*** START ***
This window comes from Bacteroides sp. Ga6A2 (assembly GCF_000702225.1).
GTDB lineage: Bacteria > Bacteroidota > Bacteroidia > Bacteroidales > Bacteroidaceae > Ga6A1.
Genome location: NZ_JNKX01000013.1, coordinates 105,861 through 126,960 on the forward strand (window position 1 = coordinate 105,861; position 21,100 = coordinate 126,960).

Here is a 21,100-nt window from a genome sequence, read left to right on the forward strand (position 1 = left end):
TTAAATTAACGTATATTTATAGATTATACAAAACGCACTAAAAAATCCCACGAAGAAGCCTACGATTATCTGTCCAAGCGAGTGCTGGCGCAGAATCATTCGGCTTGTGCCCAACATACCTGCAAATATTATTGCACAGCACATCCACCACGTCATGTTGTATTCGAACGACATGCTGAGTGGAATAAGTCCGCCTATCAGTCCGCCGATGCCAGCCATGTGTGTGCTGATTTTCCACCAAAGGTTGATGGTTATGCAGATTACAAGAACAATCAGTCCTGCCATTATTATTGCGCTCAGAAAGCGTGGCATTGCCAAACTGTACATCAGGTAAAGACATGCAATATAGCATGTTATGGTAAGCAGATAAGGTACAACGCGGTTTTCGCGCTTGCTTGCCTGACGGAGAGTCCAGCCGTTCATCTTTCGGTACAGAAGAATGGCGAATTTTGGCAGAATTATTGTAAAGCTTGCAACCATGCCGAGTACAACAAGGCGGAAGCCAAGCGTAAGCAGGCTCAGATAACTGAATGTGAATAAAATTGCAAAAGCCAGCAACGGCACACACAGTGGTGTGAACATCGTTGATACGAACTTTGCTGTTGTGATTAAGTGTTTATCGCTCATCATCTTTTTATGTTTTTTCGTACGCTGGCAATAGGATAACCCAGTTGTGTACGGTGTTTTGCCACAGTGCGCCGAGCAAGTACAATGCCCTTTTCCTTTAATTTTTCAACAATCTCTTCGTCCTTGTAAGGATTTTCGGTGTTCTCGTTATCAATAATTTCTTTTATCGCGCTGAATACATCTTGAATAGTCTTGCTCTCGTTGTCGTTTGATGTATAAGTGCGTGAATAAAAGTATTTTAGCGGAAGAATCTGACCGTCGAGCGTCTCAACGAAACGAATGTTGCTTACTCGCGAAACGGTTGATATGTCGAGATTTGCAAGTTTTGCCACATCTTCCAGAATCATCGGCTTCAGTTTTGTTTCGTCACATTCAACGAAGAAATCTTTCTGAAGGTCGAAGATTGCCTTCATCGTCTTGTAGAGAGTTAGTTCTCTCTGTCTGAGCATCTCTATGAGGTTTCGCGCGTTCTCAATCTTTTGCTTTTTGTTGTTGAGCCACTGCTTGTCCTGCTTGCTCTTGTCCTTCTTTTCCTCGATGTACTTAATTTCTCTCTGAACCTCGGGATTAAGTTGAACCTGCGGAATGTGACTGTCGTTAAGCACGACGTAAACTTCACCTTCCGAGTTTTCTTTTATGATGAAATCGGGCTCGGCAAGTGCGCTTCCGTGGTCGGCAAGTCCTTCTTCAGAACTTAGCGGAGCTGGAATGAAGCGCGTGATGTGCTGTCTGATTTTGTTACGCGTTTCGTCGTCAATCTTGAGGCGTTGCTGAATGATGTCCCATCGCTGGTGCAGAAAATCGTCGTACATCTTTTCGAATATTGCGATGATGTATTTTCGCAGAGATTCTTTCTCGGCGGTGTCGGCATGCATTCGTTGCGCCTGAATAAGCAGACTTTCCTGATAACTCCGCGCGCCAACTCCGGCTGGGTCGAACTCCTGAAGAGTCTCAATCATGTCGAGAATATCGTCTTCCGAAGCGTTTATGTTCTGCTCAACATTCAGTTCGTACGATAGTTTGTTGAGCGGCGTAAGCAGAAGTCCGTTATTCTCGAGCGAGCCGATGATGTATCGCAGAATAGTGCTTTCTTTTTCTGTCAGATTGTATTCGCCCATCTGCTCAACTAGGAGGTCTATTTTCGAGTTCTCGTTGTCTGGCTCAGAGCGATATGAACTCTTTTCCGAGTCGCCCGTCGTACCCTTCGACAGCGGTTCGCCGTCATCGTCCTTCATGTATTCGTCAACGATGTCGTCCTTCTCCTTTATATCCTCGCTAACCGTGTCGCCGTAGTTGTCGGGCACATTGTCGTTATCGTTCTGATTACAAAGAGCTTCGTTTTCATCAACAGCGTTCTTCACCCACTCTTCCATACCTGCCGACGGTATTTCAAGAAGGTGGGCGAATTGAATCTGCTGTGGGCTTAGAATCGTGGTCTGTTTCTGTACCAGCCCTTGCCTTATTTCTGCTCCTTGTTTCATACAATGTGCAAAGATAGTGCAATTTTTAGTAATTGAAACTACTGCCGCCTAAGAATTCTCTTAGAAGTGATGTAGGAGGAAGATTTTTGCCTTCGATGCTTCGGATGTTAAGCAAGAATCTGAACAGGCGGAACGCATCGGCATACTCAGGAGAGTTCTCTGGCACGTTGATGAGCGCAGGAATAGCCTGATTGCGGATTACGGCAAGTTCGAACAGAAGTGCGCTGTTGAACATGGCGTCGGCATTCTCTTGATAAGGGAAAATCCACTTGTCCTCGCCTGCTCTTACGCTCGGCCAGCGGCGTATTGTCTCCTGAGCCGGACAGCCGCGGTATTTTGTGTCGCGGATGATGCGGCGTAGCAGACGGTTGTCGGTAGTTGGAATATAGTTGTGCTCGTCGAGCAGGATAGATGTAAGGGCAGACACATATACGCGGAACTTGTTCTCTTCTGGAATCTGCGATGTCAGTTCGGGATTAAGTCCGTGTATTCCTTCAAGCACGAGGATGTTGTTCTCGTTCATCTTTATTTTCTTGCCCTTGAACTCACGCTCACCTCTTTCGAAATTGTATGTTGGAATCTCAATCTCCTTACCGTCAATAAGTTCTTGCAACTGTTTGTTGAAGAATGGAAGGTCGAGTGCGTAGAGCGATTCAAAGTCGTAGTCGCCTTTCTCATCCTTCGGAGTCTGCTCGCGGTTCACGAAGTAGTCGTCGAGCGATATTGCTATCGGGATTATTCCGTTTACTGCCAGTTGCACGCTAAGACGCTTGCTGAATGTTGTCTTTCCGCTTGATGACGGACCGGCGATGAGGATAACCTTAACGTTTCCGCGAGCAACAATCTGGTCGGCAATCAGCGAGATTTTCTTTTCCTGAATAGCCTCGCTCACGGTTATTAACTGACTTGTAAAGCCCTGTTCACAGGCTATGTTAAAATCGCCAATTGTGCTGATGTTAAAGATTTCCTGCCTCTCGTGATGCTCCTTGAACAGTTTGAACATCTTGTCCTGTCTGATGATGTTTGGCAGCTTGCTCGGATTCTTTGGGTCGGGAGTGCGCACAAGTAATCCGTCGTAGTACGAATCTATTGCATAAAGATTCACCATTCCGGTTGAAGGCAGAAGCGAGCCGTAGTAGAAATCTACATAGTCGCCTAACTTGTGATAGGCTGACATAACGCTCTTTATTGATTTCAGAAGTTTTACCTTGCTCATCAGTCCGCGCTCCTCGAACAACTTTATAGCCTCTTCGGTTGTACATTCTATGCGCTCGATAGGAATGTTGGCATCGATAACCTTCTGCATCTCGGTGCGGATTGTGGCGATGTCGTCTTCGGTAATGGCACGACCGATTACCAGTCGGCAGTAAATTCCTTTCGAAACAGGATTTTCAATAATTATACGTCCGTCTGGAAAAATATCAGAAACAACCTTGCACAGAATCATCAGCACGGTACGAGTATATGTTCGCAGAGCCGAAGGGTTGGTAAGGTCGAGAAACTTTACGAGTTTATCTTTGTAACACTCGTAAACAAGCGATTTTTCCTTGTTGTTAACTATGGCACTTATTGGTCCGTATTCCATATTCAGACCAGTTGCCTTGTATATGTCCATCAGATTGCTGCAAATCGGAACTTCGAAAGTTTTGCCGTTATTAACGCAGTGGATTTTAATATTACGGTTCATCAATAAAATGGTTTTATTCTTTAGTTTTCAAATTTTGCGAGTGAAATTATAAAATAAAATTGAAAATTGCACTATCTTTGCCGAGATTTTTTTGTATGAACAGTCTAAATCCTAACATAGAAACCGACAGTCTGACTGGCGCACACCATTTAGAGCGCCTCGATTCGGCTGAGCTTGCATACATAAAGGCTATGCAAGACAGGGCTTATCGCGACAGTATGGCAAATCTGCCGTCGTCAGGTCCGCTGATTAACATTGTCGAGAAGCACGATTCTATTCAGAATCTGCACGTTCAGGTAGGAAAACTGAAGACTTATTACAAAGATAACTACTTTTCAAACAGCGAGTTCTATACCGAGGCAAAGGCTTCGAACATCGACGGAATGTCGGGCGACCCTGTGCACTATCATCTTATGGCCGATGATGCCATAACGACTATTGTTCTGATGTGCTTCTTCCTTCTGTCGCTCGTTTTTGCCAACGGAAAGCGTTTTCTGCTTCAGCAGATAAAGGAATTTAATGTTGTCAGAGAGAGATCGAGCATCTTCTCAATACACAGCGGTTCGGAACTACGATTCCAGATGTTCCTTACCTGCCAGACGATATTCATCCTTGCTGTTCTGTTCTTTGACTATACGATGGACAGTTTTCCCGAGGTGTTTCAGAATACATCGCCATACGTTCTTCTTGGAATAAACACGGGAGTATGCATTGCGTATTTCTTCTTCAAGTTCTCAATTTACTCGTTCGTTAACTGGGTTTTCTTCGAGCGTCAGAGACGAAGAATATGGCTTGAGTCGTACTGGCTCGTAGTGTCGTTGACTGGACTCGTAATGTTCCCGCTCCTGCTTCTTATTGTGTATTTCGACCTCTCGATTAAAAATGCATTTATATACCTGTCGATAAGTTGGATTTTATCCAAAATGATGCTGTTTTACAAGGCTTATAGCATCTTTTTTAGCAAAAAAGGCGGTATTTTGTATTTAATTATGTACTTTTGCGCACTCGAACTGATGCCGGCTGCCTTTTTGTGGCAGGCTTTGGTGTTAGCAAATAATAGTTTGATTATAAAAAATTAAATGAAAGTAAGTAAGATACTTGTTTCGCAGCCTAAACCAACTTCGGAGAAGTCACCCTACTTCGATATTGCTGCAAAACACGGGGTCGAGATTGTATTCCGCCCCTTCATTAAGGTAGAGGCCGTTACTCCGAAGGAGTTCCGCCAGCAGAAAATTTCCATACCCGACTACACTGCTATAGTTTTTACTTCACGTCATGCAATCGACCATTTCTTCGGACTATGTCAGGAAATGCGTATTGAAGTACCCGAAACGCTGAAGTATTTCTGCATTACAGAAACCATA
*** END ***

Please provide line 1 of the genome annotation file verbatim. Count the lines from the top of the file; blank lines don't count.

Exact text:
This window comes from Bacteroides sp. Ga6A2 (assembly GCF_000702225.1).